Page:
"Take it! Take another little piece of my heart now, Baby..." That line, sung in Janis Joplin's rasping, soulful screech popped into my head today as I was tallying purchases. My friend Sri is having a moving sale. She and her husband Jamie have to move houses-hopefully not away from Jakarta, but that depends on where Jamie gets a new job.
Let me begin by saying that contrary to what you may think upon entering my house, or snooping in my closets, I am not a big shopper. I do not enjoy mall shopping and am quickly overwhelmed by department stores and rack-upon-rack, floor-upon-floor, shelf-upon-shelf of choices. That being the case, I love buying treasures on holiday, especially handicrafts from their creators. And, I love, love my buying friend's castoffs.
Several of us met a Sri's the morning of her moving sale. The music was playing, coffee was brewing, and the table was laid with tasty cakes and treats. We jibber-jabbered for a while, while each of us sneaked side-long glances at the sale items. The furniture for sale had been left in place, but the smaller pieces were artfully arranged in a mini-shop along one side of Sri's living area.
In mass, at some unnamed signal, we girls rose to the occasion. We managed to paste our personalized "SOLD" stickers on much of Sri's "for sale" items even though they were not great "bargains." In some cases, as with the Lombok serving dishes we divvied up, we could have purchased them new for the same price. Sri explained away our purchases saying maybe it was easier to buy hers because she had already taken the time to weed through all the not-so-great serving dishes in the shop and hand-selected the best of the best.
Sri is correct: Shops stuffed with dishes, handicrafts, or fabrics, like extensive menus, can be overwhelming. It is easier to make a decision when you have limited choices-especially when a friend with exemplary taste and an artistic eye has limited the selection. (In restaurants we, meaning me and most everyone we dine with, often let Curtis do the selecting for us because big menus don't daunt him.) With menus, I'm happy to leave the selection to Curtis; when it comes to Indonesian anything, I'm delighted to leave the selecting to Sri. Not only does she know what everything is and what it is used for, she also has a flair for color and design.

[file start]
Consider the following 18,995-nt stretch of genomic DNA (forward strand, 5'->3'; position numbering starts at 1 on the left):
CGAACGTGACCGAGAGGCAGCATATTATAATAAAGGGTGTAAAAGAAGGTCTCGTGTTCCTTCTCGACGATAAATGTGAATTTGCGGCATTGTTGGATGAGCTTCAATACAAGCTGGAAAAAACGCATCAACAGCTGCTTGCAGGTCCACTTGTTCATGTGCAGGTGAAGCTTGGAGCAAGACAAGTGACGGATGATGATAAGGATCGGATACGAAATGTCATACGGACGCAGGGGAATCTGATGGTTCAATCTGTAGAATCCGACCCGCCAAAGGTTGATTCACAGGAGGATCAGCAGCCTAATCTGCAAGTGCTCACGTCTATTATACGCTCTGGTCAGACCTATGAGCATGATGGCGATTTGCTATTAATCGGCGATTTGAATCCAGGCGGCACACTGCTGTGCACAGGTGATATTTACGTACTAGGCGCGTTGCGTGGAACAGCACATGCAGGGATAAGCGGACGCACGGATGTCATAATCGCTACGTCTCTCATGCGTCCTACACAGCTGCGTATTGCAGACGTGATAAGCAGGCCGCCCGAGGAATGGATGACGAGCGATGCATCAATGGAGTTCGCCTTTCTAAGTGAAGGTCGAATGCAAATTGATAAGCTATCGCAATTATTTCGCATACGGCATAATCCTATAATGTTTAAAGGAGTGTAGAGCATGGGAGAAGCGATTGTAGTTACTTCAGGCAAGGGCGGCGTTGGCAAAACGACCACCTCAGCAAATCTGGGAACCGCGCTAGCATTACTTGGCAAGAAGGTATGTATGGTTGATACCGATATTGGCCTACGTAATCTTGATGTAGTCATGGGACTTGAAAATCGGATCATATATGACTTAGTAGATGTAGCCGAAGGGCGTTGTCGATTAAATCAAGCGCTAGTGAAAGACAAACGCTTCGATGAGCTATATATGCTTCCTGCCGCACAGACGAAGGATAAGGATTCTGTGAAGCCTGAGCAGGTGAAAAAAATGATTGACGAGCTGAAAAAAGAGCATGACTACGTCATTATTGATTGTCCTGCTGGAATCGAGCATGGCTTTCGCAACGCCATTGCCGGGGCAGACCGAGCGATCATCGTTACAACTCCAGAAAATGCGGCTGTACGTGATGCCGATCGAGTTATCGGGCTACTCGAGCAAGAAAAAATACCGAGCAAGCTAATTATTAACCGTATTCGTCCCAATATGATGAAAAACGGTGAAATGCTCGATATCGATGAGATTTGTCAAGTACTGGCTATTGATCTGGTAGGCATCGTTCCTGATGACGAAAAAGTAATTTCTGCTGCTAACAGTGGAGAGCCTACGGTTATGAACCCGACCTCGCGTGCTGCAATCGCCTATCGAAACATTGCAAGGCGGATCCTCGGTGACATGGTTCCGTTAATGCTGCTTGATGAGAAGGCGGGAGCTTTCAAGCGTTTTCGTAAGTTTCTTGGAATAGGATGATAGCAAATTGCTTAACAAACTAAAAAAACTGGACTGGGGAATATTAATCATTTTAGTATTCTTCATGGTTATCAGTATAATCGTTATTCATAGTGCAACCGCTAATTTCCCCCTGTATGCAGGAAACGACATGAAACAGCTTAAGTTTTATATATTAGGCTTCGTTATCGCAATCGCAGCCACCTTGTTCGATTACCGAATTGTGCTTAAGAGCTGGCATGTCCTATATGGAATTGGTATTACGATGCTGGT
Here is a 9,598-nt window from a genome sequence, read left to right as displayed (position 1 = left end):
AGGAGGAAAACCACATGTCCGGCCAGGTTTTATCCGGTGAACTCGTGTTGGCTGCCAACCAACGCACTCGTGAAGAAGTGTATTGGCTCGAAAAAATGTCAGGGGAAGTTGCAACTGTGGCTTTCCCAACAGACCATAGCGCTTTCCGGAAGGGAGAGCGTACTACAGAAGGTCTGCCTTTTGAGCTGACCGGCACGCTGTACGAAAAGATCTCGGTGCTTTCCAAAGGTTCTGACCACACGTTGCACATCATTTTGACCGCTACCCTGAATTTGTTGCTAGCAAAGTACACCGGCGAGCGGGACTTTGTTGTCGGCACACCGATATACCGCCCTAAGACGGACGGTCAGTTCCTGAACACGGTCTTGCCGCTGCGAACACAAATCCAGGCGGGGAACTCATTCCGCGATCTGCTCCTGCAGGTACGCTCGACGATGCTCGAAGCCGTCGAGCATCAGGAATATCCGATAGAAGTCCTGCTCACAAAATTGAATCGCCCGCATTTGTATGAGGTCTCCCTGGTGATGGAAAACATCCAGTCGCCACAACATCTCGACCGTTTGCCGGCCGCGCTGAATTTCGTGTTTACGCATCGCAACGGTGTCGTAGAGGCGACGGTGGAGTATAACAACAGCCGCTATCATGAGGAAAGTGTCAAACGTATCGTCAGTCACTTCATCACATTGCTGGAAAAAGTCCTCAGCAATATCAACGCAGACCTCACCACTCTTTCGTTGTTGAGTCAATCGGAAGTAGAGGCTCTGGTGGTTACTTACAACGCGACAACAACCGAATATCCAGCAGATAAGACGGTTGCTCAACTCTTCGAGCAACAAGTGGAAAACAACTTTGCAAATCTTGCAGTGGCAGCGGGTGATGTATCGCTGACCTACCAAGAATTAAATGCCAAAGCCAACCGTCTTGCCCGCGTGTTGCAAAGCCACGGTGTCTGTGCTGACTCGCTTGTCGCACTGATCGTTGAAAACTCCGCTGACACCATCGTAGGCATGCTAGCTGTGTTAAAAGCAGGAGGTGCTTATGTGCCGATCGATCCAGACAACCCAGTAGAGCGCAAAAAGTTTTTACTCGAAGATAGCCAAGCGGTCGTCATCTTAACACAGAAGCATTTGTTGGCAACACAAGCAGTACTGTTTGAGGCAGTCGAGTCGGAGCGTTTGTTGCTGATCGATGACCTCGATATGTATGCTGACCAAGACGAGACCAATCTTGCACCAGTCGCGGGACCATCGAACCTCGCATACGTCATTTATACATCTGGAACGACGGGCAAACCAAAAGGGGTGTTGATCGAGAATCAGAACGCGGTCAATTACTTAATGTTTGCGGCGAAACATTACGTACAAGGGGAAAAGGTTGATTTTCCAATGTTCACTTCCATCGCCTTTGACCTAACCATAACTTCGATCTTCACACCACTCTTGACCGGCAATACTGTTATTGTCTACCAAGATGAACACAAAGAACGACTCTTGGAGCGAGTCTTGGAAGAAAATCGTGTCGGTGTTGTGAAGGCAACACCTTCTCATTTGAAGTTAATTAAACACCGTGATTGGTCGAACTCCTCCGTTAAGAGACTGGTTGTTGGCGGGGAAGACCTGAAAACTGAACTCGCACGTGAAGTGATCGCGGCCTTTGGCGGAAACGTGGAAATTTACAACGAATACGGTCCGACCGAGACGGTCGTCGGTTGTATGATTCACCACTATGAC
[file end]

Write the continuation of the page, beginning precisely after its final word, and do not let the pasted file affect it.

However, today, while mentally screeching away with Janis, I realized there is much more to this Friend-to-Friend selling than Sri's explanation suggests. Everything that has gone into making an artist is woven into anything he or she creates. So, when I purchase a piece of art or handicraft from an artisan, I am in essence buying a "little piece" of that artist's heart. Just as anyone who buys one of my books is buying a little piece of me.
Sri talked about how happy she was to have us, her friends, buy her treasures. Not because she wanted the money, or because she wanted the stuff gone. It was because she didn't really want to be selling anything at all. Sri is a collector. She remembers each place she bought something, who she was with when she bought it, and who she bought it from. And many of her treasures, including those she is selling, she bought from other friends. So it is not as much as moving sale as a Friend-to-Friend hand off. An adoption service. She said she didn't mind selling her treasures to her friends because she knows they are going to good homes, to live with people she loves.
And I love buying things my friends have bought. Yes, I love, love, love that Sri weeded through the piles and stacks and shelves to ferret out the loveliest, most original, and well made, interesting items and I don't have to. But more, I love buying from my friends, because when I take those treasures home, I am taking a "little piece" of my friend's heart, too!